South of Market resident Lorrae Rominger, who serves as deputy director of the Goldman Environmental Prize, recently purchased the farmhouse she grew up on, which her family had sold decades ago. She plans to retire there eventually.
In 1948 Rominger’s grandparents built the house in Winters, California, a small town in Yolo County. Her father grew up there, as did Rominger during her early years. Her family moved out in the 1960s. They sold the property to a family friend “40 or 50 years ago,” according to Rominger.
Several years ago she wrote the friend a letter telling her she wanted to purchase the house if it ever went back on the market. When the friend fell ill earlier this year, Rominger bought her family’s house back.
The friend had been a significant part of the Rominger family’s life. The Shirley Rominger Intermediate School in Winters is named after Rominger’s mother. The friend was “…instrumental to get the school to be named after my mother,” said Rominger. “Winters is a very small town and everybody knows everybody.”
Rominger’s mother had been on the board of another Winters school for 15 years. The elementary school was built when she passed away in 2000 due to a brain tumor. “The local newspaper had a naming contest, and my mother’s name got the most votes,” Rominger said, mentioning that the friend influenced many people’s votes. “They were very good friends.”
She plans to refurbish the house, and live there after she retires. “The house hasn’t had any work done since 1948, so you can imagine it’s going to need some tender loving care,” Rominger said. She’d written “Lorrae Rominger, first grade, Union School” in “blackish-purple” crayon on the garage’s redwood wall when she was six years old. Her signature is still visible today. “This house has a lot of meaning to me,” she said.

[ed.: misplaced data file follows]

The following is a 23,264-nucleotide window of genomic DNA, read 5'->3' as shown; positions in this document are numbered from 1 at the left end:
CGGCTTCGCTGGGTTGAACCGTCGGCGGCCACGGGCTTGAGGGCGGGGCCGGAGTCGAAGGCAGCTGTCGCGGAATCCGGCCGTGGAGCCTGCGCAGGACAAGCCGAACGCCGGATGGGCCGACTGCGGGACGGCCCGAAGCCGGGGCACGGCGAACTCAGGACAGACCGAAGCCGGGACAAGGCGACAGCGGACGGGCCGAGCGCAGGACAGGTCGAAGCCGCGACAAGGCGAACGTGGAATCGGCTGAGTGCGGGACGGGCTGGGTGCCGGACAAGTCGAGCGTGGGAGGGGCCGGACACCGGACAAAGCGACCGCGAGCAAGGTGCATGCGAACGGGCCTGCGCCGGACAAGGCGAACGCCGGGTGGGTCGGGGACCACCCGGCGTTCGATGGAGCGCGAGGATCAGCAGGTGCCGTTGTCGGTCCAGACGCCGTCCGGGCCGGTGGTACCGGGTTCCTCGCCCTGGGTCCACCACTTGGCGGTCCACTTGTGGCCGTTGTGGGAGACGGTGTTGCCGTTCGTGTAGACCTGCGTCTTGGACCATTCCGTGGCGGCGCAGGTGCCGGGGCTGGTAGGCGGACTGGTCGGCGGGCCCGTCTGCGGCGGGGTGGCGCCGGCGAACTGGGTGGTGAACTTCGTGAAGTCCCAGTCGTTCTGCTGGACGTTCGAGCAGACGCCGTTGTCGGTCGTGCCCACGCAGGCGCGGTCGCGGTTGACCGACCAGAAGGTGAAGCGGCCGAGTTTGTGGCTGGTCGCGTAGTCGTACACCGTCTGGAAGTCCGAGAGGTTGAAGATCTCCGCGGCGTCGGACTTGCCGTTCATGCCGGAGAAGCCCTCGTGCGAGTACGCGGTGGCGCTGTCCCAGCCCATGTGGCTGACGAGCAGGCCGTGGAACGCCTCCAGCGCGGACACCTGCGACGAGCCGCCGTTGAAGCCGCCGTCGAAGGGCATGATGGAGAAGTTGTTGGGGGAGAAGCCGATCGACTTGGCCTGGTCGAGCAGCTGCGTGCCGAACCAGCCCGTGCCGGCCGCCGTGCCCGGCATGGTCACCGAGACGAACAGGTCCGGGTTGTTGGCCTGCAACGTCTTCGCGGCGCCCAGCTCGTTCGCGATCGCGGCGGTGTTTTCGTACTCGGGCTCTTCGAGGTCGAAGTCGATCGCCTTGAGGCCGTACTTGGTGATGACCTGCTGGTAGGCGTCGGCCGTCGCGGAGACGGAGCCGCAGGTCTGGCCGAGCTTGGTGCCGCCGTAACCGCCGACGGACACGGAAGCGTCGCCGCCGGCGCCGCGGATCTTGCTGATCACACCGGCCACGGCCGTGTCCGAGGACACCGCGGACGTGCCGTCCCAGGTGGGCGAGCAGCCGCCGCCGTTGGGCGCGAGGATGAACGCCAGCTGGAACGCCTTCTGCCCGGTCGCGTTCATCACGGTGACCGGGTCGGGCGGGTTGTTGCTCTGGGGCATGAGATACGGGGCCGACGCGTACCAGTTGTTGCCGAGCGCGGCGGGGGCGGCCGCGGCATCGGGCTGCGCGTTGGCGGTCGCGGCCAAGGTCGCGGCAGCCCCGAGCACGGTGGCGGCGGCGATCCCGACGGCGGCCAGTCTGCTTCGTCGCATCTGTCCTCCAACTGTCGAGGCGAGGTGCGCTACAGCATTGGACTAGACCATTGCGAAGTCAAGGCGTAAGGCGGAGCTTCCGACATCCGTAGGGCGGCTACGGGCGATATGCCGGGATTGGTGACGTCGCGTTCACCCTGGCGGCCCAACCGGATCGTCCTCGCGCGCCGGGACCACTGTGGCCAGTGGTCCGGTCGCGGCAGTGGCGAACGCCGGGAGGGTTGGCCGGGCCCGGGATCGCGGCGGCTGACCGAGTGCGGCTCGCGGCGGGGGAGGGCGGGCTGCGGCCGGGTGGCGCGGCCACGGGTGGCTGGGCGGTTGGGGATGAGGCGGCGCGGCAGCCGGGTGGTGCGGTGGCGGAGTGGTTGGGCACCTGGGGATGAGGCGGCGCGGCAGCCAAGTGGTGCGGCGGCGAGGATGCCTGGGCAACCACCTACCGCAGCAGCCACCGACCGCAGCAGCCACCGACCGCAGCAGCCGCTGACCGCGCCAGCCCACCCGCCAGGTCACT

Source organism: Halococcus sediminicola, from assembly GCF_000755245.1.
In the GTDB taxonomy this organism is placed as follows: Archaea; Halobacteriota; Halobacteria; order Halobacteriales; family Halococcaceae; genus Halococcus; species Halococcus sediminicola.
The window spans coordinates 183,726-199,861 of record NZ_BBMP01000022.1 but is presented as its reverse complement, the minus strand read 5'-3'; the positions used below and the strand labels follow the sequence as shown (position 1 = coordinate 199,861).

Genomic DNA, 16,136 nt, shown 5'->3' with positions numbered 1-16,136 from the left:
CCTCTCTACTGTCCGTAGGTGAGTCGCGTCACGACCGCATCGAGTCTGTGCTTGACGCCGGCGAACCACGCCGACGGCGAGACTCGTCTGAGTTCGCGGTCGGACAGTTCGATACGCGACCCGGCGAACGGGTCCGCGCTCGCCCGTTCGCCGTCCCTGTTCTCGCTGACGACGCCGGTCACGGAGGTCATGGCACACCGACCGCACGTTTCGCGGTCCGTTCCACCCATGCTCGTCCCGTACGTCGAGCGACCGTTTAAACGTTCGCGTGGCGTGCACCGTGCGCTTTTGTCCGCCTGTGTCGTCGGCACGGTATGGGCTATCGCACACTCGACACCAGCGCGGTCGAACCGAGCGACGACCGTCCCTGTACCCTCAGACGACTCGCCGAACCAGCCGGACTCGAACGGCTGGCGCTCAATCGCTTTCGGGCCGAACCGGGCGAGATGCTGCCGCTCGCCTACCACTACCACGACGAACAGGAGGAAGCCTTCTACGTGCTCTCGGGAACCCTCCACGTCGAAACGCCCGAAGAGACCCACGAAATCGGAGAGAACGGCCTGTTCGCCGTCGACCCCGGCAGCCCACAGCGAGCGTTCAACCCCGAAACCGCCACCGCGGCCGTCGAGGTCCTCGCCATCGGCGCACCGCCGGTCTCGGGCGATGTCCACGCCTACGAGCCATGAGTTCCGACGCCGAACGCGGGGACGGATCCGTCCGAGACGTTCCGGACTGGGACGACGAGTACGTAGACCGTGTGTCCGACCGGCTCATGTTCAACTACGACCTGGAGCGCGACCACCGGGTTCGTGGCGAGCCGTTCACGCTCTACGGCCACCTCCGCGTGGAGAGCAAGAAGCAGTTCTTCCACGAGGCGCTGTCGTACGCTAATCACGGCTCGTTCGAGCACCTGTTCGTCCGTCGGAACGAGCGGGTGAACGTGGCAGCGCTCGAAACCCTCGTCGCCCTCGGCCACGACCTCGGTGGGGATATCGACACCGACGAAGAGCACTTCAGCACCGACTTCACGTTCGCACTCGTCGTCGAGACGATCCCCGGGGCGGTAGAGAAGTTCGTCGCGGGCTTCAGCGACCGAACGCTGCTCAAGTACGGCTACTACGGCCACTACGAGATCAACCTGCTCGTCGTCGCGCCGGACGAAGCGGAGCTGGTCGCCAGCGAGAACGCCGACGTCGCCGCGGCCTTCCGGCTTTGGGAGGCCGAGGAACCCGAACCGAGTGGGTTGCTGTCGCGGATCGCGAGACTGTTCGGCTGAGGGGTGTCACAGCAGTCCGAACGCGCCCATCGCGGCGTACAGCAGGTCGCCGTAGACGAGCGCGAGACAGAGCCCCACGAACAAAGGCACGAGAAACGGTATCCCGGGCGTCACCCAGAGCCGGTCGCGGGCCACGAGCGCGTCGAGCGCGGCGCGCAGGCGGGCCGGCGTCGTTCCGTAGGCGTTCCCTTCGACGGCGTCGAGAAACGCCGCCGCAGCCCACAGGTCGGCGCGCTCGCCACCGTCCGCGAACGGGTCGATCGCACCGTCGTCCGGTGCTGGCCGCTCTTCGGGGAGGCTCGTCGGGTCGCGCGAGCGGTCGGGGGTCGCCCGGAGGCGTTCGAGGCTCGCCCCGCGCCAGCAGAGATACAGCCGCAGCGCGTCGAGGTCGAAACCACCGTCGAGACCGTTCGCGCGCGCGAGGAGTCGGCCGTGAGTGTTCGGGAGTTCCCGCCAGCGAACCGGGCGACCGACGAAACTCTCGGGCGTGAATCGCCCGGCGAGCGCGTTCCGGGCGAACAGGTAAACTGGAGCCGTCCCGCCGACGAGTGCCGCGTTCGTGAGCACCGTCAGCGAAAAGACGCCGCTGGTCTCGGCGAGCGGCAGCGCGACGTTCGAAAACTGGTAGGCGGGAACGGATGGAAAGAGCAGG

Rominger “spent a lot of time with her grandparents growing up,” and still goes to Winters most weekends to “hang out with [her] dad and his dogs. My father has been farming for 85 years. He’s pretty much a man of the soil. We used to tease him that his veins were full of soil, not blood.”
Rominger’s father grows conventional and organic tomatoes, as well as sunflowers, safflower, oat hay, and alfalfa. “We really believe farming is not just a job; it’s a way of life,” Rominger said.
Rominger worked on the farm every summer with her sister, two brothers, and 13 first cousins. She was the oldest out of the 17 of them. She moved away in 1974 when she graduated from college and got married.
“I kind of helped keep my family together and helped continue my family’s tradition,” Rominger said.
Rominger recently wrote a book, The Rangity Tango Kids, about her experience growing up on the farm; she’s looking for a publisher for it. “The book is a story about what it was like growing up on a farm in the ‘50s and ‘60s in rural California, riding on motorcycles and skiing in the canal,” Rominger said.
The book’s title comes from a nickname one of the farmworkers gave Rominger, her siblings, and her cousins when they were children. “One of the farmworkers had built us this incredible tree fort. We used to play in this tree fort and swing off it,” Rominger said. “He said we all ran around like a bunch of orangutans.”
The book’s cover depicts her father’s “shooting desk,” which has been in the farm’s fields for years and remains there today. “The desk sits up in the field where my dad rides around with his dog…in the back of my Dad’s land where he used to plant barley and wheat.” Her father uses the desk for target practice.
“I’ve lived in big cities, and I think I’ve been to 80 countries but I have to tell you, there’s no place I’d rather be than on that farm with my family riding around in the pickup truck with my Dad and his dogs,” said Rominger, who has lived in New York and Los Angeles. “There’s no place like home.”